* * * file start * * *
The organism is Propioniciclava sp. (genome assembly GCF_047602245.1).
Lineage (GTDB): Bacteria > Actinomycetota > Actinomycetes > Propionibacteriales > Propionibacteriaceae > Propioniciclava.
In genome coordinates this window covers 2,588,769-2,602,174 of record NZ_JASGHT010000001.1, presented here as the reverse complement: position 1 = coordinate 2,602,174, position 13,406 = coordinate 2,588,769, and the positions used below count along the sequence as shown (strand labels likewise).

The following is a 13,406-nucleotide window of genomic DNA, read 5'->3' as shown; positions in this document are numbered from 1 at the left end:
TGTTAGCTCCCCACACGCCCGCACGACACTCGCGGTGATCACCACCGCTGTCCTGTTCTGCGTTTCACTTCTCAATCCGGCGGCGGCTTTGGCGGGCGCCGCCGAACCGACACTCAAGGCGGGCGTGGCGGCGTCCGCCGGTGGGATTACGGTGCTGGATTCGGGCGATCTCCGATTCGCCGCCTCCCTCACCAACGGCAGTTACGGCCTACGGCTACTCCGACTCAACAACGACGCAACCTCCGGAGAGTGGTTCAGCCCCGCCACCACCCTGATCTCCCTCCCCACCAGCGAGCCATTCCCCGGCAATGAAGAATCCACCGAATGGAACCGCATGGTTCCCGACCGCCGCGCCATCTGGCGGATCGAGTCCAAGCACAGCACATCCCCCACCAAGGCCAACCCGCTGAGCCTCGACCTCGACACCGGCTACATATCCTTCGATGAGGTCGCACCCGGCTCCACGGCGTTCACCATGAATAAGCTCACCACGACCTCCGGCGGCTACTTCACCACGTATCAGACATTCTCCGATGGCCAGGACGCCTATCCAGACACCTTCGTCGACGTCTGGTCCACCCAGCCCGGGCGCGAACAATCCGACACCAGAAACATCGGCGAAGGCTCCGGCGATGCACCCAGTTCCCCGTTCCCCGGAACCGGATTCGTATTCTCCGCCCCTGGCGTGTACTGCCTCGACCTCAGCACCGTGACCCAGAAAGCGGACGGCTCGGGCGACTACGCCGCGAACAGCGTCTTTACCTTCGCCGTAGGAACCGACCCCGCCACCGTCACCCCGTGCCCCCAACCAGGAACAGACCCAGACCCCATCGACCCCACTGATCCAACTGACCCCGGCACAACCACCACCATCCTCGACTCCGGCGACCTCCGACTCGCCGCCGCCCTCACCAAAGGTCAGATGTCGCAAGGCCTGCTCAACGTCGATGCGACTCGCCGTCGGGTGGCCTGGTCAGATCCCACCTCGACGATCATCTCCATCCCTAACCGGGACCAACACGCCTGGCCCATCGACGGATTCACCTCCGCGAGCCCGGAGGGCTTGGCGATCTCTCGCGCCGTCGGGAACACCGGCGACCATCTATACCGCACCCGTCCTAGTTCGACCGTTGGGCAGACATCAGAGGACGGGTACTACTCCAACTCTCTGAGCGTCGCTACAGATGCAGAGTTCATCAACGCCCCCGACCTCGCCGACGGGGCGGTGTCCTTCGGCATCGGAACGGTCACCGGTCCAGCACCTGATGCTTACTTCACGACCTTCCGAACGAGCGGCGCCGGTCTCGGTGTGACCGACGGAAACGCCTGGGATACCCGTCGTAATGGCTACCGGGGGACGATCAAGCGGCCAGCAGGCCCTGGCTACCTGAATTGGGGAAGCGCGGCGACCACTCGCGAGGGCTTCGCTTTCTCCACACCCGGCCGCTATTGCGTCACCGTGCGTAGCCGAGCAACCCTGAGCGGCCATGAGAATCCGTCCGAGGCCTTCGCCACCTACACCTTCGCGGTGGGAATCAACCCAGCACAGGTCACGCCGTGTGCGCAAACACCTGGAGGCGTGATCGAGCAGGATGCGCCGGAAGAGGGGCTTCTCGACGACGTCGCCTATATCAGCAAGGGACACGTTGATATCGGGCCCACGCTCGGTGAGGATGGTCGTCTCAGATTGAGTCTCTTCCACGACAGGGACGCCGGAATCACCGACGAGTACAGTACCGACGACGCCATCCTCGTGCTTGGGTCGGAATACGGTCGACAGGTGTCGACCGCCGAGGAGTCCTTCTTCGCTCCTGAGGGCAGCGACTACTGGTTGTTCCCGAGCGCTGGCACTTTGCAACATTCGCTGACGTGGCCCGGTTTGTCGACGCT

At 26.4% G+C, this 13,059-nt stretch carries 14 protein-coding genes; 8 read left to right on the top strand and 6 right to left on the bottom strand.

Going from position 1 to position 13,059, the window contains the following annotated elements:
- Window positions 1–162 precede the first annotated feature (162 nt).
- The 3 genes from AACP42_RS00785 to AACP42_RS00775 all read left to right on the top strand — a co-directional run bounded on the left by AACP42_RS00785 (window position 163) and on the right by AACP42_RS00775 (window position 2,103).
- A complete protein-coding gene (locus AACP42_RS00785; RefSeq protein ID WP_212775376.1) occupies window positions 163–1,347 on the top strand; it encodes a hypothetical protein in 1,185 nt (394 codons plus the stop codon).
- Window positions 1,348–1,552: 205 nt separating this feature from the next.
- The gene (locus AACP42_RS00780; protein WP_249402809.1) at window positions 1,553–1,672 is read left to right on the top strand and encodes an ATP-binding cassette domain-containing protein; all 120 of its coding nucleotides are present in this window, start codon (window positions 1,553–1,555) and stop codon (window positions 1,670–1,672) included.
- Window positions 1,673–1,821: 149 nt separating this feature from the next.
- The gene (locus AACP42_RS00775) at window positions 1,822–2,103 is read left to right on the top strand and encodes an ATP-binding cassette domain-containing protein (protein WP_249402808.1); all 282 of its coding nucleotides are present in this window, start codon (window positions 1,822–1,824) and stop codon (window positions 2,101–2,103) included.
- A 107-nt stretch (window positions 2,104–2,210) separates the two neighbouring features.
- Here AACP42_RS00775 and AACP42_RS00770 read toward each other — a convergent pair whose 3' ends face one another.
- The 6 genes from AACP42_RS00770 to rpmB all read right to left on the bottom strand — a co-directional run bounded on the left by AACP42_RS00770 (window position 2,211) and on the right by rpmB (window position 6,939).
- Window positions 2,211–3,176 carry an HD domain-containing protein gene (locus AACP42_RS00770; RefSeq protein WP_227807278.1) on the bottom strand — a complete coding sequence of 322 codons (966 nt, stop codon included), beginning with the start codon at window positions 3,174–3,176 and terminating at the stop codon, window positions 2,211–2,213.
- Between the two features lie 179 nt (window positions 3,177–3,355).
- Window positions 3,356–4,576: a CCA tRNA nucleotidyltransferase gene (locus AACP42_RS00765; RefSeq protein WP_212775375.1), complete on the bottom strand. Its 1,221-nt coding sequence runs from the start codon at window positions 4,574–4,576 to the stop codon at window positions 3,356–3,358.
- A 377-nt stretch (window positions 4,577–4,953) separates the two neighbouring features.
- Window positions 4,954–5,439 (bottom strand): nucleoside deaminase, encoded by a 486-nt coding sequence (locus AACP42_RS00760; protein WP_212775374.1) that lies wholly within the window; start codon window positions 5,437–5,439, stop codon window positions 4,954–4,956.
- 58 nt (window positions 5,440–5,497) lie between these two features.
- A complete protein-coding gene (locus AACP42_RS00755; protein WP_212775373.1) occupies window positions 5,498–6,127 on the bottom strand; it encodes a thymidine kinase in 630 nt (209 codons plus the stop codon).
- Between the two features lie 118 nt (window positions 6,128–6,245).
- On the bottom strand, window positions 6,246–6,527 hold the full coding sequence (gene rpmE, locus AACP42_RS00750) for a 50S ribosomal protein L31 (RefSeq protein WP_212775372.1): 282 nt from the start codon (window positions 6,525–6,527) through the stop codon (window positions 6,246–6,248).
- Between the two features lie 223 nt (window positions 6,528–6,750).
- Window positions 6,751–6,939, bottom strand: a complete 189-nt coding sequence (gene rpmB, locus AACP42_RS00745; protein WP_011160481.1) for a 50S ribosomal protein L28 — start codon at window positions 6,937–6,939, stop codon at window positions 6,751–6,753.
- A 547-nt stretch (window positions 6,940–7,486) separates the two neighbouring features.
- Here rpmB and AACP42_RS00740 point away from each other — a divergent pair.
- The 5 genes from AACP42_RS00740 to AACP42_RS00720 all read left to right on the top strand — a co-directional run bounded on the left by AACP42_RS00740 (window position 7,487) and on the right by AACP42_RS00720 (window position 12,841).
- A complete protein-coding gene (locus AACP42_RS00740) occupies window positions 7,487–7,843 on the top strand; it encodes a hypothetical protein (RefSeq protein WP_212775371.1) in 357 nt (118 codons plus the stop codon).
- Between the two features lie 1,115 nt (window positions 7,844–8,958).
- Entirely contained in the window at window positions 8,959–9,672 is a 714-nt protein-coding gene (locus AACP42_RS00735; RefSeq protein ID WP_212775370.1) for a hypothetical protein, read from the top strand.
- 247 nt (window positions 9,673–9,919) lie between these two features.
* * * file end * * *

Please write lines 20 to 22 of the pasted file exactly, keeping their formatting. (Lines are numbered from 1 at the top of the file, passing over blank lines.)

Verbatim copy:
- Window positions 3,356–4,576: a CCA tRNA nucleotidyltransferase gene (locus AACP42_RS00765; RefSeq protein WP_212775375.1), complete on the bottom strand. Its 1,221-nt coding sequence runs from the start codon at window positions 4,574–4,576 to the stop codon at window positions 3,356–3,358.
- A 377-nt stretch (window positions 4,577–4,953) separates the two neighbouring features.
- Window positions 4,954–5,439 (bottom strand): nucleoside deaminase, encoded by a 486-nt coding sequence (locus AACP42_RS00760; protein WP_212775374.1) that lies wholly within the window; start codon window positions 5,437–5,439, stop codon window positions 4,954–4,956.